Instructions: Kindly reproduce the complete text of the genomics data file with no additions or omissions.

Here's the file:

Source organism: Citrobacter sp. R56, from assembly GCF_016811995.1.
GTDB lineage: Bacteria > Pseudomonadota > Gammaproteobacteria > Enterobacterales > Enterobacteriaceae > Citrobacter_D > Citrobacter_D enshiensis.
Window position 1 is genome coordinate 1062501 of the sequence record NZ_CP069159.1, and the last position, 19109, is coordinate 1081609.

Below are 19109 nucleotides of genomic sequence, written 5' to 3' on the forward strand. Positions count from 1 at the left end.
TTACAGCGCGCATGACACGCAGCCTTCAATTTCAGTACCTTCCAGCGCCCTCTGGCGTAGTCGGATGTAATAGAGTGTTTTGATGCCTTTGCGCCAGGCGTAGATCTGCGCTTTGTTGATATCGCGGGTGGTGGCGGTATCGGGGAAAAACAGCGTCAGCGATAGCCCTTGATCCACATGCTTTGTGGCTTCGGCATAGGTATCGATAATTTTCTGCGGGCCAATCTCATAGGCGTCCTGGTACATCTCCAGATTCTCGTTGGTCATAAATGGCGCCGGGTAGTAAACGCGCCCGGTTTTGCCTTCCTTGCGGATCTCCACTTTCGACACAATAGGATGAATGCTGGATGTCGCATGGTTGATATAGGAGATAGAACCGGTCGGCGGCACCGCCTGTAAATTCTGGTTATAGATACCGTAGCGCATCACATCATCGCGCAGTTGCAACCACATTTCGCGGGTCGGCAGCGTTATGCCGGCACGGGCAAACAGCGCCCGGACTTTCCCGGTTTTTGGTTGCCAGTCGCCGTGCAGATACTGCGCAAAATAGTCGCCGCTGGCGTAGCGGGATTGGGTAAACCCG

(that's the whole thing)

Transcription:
Source organism: Citrobacter sp. R56, from assembly GCF_016811995.1.
GTDB lineage: Bacteria > Pseudomonadota > Gammaproteobacteria > Enterobacterales > Enterobacteriaceae > Citrobacter_D > Citrobacter_D enshiensis.
Window position 1 is genome coordinate 1062501 of the sequence record NZ_CP069159.1, and the last position, 19109, is coordinate 1081609.

Below are 19109 nucleotides of genomic sequence, written 5' to 3' on the forward strand. Positions count from 1 at the left end.
TTACAGCGCGCATGACACGCAGCCTTCAATTTCAGTACCTTCCAGCGCCCTCTGGCGTAGTCGGATGTAATAGAGTGTTTTGATGCCTTTGCGCCAGGCGTAGATCTGCGCTTTGTTGATATCGCGGGTGGTGGCGGTATCGGGGAAAAACAGCGTCAGCGATAGCCCTTGATCCACATGCTTTGTGGCTTCGGCATAGGTATCGATAATTTTCTGCGGGCCAATCTCATAGGCGTCCTGGTACATCTCCAGATTCTCGTTGGTCATAAATGGCGCCGGGTAGTAAACGCGCCCGGTTTTGCCTTCCTTGCGGATCTCCACTTTCGACACAATAGGATGAATGCTGGATGTCGCATGGTTGATATAGGAGATAGAACCGGTCGGCGGCACCGCCTGTAAATTCTGGTTATAGATACCGTAGCGCATCACATCATCGCGCAGTTGCAACCACATTTCGCGGGTCGGCAGCGTTATGCCGGCACGGGCAAACAGCGCCCGGACTTTCCCGGTTTTTGGTTGCCAGTCGCCGTGCAGATACTGCGCAAAATAGTCGCCGCTGGCGTAGCGGGATTGGGTAAACCCG